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Tag: CRISPRs – Clustered Regularly Interspaced Short Palindromic Repeats

Engineering Human Genomes & Environments with Dr. George M. Church

This FORA.tv lecture by Dr. George M. Church is on two ever more relevant topics, genetic engineering of humans and what gene drive could imply for the environment and our future. CRISPR and its great potential is also accompanied with potentially catastrophic adverse effects. The CRISPR gene editing tools can be used to create a …

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TED: What will humans look like in 100 years? | Juan Enriquez

We can evolve bacteria, plants and animals — futurist Juan Enriquez asks: Is it ethical to evolve the human body? In a visionary talk that ranges from medieval prosthetics to present day neuroengineering and genetics, Enriquez sorts out the ethics associated with evolving humans and imagines the ways we’ll have to transform our own bodies …

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TED: What you need to know about CRISPR | Ellen Jorgensen

Should we bring back the wooly mammoth? Or edit a human embryo? Or wipe out an entire species that we consider harmful? The genome-editing technology CRISPR has made extraordinary questions like these legitimate — but how does it work? Scientist and community lab advocate Ellen Jorgensen is on a mission to explain the myths and …

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Kurzgesagt – In a Nutshell: Genetic Engineering Will Change Everything Forever – CRISPR

Designer babies, the end of diseases, genetically modified humans that never age. Outrageous things that used to be science fiction are suddenly becoming reality. The only thing we know for sure is that things will change irreversibly.  

TED: Gene editing can now change an entire species — forever | Jennifer Kahn

CRISPR gene drives allow scientists to change sequences of DNA and guarantee that the resulting edited genetic trait is inherited by future generations, opening up the possibility of altering entire species forever. More than anything, this technology has led to questions: How will this new power affect humanity? What are we going to use it …

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Max Planck Society: Gen-editing mit CRISPR/Cas9 (english subtitles)

The discovery that bacteria with a kind of immune system can defend against viruses, did initially only excite microbiologists. Since then, however, it became known that using these we can manipulate the genome of different organisms with the method called CRISPR / Cas9, also non-scientists became interested in this new method of genetic engineering. But …

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TED: Jennifer Doudna | We Can Now Edit Our DNA. But Let’s Do it Wisely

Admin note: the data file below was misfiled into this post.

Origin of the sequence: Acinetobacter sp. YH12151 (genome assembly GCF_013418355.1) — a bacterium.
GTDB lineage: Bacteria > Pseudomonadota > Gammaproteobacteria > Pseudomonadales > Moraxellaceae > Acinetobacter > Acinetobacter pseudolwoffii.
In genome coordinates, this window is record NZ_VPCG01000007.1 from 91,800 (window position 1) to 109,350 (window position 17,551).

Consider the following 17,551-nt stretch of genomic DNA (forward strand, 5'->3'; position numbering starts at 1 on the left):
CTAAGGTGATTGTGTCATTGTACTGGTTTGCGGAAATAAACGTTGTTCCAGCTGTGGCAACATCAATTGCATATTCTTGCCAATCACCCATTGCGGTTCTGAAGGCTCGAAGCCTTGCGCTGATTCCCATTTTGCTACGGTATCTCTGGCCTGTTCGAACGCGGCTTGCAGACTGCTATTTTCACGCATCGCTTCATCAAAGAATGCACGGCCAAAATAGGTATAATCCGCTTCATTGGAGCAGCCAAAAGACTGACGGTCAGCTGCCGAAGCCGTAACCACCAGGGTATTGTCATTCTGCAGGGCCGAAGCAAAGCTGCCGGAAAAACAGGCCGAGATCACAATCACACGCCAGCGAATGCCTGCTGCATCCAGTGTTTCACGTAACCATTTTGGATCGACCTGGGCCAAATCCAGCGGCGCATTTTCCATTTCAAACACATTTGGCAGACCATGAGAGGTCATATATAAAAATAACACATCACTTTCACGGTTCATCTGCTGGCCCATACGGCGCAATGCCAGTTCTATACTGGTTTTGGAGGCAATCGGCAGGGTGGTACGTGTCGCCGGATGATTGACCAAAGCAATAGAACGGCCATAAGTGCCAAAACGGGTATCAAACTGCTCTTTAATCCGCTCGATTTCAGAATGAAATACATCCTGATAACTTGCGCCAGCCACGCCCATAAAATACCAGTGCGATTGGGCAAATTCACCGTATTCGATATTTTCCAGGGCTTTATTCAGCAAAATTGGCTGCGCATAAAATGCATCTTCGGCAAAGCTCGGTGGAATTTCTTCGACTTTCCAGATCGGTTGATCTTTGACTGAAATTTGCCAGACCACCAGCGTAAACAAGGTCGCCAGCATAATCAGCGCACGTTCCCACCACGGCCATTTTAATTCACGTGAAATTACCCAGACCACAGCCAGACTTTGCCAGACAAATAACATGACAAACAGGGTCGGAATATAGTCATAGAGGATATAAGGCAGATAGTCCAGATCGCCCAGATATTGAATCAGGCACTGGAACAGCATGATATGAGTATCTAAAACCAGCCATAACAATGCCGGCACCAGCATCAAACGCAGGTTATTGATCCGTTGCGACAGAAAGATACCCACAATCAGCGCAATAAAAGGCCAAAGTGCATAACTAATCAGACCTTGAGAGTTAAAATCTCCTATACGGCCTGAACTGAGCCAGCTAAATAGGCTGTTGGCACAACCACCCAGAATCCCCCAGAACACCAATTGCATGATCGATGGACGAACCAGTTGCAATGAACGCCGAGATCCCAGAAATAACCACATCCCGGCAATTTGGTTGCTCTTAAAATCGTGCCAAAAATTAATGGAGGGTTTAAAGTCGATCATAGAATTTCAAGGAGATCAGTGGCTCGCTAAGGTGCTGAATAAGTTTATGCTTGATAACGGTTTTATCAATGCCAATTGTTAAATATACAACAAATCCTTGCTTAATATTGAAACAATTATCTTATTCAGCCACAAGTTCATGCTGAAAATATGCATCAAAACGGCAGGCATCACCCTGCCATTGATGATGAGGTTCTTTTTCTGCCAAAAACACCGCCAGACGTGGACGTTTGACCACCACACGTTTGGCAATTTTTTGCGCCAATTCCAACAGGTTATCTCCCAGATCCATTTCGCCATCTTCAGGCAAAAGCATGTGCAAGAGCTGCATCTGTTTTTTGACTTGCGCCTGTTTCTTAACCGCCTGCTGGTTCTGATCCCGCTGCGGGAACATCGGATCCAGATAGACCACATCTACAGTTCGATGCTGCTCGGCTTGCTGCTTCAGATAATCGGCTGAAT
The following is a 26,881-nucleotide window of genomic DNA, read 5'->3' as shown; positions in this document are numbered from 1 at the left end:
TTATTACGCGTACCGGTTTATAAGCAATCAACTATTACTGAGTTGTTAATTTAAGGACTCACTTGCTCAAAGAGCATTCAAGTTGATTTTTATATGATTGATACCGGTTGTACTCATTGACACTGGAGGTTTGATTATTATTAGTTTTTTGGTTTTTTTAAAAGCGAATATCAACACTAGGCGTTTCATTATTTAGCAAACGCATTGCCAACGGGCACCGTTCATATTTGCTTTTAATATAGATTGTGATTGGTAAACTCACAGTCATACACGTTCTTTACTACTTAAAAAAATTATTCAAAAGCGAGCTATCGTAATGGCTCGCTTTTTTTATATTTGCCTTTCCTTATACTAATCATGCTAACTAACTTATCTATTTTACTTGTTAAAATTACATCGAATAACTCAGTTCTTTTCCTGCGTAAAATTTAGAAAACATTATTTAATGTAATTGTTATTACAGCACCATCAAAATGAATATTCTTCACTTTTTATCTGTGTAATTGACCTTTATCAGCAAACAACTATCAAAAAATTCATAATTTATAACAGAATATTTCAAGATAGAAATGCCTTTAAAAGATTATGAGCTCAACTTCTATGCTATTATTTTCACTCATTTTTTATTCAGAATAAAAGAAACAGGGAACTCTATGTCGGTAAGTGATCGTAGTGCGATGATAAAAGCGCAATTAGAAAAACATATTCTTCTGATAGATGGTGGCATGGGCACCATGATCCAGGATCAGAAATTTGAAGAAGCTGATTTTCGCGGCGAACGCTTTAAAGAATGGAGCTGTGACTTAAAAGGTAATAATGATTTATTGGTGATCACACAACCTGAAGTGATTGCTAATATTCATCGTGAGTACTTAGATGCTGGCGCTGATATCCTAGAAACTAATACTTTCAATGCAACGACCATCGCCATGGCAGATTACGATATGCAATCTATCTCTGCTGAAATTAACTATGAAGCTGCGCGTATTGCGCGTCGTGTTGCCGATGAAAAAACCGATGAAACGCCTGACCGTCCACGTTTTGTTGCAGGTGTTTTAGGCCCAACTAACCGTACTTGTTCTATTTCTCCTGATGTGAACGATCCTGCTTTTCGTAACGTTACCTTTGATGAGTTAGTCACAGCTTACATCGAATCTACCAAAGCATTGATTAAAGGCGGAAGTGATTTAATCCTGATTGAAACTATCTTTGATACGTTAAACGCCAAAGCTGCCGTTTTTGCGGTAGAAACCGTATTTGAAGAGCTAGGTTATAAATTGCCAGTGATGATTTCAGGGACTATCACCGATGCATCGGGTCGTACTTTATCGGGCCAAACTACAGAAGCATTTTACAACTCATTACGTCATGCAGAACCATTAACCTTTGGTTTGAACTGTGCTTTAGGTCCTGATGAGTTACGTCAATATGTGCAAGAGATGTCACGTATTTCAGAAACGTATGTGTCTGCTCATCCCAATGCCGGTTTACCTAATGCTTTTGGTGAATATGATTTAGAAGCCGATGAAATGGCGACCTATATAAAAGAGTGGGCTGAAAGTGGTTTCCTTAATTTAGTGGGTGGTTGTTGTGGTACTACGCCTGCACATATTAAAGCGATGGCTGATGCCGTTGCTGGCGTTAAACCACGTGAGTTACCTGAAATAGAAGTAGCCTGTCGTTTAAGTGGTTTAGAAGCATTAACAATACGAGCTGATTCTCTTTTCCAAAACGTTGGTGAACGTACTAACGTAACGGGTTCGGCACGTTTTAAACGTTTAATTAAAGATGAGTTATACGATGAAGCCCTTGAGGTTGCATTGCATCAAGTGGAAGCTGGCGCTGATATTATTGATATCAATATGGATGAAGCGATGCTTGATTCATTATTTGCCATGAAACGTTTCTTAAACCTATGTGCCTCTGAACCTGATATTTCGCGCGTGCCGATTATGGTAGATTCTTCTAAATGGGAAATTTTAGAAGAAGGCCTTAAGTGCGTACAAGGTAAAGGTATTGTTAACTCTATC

Geneticist Jennifer Doudna co-invented a groundbreaking new technology for editing genes, called CRISPR-Cas9. The tool allows scientists to make precise edits to DNA strands, which could lead to treatments for genetic diseases … but could also be used to create so-called “designer babies.” Doudna reviews how CRISPR-Cas9 works — and asks the scientific community to …

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Museum of Science Boston: Dr. Kevin Esvelt — When Should we Engineer Wild Organisms?

Kevin Esvelt from the Wyss Institute for Biologically Inspired Engineering giving a presentation called “When Should we Engineer Wild Organisms?” The Multi-Site Public Engagement with Science-Synthetic Biology (Innovations in Development) project is supported by the National Science Foundation under Grant Number DRL 1421179. Any opinions, findings, or conclusions expressed in this material are those of …

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General Electric: CRISPR-Cas9 the Key to Fighting Genetic Disease?

The CRISPR-Cas9 system has revolutionized genetic engineering. This groundbreaking discovery by scientists Jennifer Doudna and Emmanuelle Charpentier has brought medical research light-years closer to finding a cure for many diseases, including sickle cell anemia, HIV, cancer, Huntington’s disease and more. To make efficient and reliable ways to make precise, targeted changes to the genome of …

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MIT: Genome Editing with CRISPR-Cas9

This animation depicts the CRISPR-Cas9 method for genome editing – a powerful new technology with many applications in biomedical research, including the potential to treat human genetic disease. Feng Zhang, a leader in the development of this technology, is a faculty member at MIT, an investigator at the McGovern Institute for Brain Research, and a …

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